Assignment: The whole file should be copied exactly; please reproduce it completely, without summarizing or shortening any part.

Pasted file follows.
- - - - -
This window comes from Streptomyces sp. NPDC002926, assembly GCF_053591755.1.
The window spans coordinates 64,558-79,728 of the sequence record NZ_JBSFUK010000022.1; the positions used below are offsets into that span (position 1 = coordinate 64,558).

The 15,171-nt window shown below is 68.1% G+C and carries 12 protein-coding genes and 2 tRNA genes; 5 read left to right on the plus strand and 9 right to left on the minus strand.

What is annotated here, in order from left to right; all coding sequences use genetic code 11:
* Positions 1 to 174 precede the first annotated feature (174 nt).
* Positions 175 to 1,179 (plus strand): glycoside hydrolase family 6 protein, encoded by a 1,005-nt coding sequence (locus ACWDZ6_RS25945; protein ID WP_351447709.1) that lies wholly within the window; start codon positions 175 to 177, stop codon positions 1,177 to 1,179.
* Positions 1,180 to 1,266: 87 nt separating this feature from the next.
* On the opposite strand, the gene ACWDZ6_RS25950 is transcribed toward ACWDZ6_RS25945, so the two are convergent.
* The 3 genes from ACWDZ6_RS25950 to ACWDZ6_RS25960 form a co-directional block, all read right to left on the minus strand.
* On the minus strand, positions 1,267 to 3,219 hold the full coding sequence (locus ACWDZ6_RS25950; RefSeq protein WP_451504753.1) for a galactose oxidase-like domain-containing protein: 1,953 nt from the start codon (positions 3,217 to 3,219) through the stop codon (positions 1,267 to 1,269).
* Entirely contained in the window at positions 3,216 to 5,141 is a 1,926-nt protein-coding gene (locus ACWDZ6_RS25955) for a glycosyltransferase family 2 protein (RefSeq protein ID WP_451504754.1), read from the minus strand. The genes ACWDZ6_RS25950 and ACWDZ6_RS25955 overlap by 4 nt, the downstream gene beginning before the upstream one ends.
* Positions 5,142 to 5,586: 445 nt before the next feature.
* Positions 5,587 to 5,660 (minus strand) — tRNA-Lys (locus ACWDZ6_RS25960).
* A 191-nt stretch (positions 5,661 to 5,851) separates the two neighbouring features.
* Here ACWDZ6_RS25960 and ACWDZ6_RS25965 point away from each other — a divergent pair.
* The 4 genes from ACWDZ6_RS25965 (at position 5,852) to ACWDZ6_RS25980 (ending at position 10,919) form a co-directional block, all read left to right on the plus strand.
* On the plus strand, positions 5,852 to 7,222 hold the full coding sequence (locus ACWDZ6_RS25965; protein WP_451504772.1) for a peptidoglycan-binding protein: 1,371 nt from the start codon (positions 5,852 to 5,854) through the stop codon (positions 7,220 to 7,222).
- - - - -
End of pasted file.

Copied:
This window comes from Streptomyces sp. NPDC002926, assembly GCF_053591755.1.
The window spans coordinates 64,558-79,728 of the sequence record NZ_JBSFUK010000022.1; the positions used below are offsets into that span (position 1 = coordinate 64,558).

The 15,171-nt window shown below is 68.1% G+C and carries 12 protein-coding genes and 2 tRNA genes; 5 read left to right on the plus strand and 9 right to left on the minus strand.

What is annotated here, in order from left to right; all coding sequences use genetic code 11:
* Positions 1 to 174 precede the first annotated feature (174 nt).
* Positions 175 to 1,179 (plus strand): glycoside hydrolase family 6 protein, encoded by a 1,005-nt coding sequence (locus ACWDZ6_RS25945; protein ID WP_351447709.1) that lies wholly within the window; start codon positions 175 to 177, stop codon positions 1,177 to 1,179.
* Positions 1,180 to 1,266: 87 nt separating this feature from the next.
* On the opposite strand, the gene ACWDZ6_RS25950 is transcribed toward ACWDZ6_RS25945, so the two are convergent.
* The 3 genes from ACWDZ6_RS25950 to ACWDZ6_RS25960 form a co-directional block, all read right to left on the minus strand.
* On the minus strand, positions 1,267 to 3,219 hold the full coding sequence (locus ACWDZ6_RS25950; RefSeq protein WP_451504753.1) for a galactose oxidase-like domain-containing protein: 1,953 nt from the start codon (positions 3,217 to 3,219) through the stop codon (positions 1,267 to 1,269).
* Entirely contained in the window at positions 3,216 to 5,141 is a 1,926-nt protein-coding gene (locus ACWDZ6_RS25955) for a glycosyltransferase family 2 protein (RefSeq protein ID WP_451504754.1), read from the minus strand. The genes ACWDZ6_RS25950 and ACWDZ6_RS25955 overlap by 4 nt, the downstream gene beginning before the upstream one ends.
* Positions 5,142 to 5,586: 445 nt before the next feature.
* Positions 5,587 to 5,660 (minus strand) — tRNA-Lys (locus ACWDZ6_RS25960).
* A 191-nt stretch (positions 5,661 to 5,851) separates the two neighbouring features.
* Here ACWDZ6_RS25960 and ACWDZ6_RS25965 point away from each other — a divergent pair.
* The 4 genes from ACWDZ6_RS25965 (at position 5,852) to ACWDZ6_RS25980 (ending at position 10,919) form a co-directional block, all read left to right on the plus strand.
* On the plus strand, positions 5,852 to 7,222 hold the full coding sequence (locus ACWDZ6_RS25965; protein WP_451504772.1) for a peptidoglycan-binding protein: 1,371 nt from the start codon (positions 5,852 to 5,854) through the stop codon (positions 7,220 to 7,222).